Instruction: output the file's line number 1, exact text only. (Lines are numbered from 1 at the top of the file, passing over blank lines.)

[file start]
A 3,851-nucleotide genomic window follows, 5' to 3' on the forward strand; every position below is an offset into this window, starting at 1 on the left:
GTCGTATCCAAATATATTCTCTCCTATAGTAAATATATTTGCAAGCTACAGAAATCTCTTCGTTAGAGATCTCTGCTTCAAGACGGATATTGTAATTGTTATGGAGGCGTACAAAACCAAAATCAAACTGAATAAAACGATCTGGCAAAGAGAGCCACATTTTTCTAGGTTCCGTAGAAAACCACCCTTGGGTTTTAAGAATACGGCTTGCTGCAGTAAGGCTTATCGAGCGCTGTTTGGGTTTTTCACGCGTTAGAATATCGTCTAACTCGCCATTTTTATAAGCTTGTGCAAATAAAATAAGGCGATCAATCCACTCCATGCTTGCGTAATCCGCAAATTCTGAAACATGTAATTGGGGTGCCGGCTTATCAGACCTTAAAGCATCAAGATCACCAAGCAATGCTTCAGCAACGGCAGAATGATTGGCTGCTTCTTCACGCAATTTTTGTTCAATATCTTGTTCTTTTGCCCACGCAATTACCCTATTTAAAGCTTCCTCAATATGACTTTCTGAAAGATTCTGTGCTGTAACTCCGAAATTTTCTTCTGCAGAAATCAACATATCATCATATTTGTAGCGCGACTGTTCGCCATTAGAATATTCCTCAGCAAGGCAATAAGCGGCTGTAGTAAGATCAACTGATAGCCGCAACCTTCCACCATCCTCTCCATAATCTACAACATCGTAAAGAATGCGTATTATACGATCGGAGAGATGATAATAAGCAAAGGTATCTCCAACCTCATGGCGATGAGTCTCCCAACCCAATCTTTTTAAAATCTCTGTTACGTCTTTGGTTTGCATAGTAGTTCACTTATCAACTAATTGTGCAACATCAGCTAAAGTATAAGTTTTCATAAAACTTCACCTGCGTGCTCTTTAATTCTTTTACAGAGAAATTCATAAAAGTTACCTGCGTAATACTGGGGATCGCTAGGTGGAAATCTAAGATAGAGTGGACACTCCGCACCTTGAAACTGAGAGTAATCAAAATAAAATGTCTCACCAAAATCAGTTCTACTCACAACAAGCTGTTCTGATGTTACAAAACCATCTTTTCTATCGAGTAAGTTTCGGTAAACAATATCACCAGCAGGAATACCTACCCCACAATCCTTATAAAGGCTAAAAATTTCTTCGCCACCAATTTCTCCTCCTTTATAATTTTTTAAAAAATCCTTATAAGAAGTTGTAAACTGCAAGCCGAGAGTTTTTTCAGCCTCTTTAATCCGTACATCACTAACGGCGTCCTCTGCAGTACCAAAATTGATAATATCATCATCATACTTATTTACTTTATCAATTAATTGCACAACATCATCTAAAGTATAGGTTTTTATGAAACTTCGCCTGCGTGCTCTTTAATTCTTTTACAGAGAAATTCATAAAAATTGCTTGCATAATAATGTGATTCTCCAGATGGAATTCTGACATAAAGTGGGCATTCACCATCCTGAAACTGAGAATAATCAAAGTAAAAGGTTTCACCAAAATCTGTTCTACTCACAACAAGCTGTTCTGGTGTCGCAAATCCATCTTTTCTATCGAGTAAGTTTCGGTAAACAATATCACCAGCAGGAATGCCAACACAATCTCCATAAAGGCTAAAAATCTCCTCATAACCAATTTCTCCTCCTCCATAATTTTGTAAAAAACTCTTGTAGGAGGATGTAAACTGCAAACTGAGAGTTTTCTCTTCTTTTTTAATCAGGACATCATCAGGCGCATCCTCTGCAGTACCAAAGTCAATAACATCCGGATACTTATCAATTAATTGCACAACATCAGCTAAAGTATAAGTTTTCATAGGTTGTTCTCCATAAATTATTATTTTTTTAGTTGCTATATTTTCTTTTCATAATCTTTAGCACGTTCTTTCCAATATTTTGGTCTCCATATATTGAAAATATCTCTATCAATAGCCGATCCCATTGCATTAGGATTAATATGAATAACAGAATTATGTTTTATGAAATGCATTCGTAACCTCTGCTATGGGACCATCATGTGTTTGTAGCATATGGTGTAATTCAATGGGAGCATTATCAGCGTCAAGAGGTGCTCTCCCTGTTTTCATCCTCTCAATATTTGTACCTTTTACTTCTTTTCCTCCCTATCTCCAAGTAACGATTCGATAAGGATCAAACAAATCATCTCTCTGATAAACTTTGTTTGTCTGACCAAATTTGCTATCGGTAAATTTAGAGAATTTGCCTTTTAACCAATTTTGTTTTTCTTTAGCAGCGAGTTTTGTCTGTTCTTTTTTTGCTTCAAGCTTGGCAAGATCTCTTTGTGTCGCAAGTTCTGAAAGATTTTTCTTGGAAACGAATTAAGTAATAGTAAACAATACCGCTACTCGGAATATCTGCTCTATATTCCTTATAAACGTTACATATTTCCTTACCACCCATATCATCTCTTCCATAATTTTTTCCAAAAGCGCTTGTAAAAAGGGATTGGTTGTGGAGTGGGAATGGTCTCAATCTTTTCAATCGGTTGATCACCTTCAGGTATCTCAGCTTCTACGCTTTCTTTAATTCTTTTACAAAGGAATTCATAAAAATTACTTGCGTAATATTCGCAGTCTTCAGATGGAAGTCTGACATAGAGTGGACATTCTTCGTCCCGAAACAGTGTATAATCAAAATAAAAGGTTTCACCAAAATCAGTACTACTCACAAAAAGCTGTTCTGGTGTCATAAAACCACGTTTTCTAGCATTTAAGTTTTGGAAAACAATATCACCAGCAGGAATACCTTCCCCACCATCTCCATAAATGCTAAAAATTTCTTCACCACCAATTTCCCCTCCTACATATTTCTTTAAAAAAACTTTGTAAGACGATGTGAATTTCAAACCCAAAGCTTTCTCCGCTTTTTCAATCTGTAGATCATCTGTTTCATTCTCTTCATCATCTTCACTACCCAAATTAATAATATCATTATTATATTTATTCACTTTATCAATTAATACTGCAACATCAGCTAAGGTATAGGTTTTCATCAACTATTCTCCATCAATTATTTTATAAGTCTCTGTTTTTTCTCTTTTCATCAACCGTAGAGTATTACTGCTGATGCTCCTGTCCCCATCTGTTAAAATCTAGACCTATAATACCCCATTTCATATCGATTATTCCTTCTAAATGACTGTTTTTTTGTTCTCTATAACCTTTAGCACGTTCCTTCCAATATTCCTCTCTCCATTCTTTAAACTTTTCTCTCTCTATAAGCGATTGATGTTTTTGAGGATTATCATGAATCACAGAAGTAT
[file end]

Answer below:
A 3,851-nucleotide genomic window follows, 5' to 3' on the forward strand; every position below is an offset into this window, starting at 1 on the left: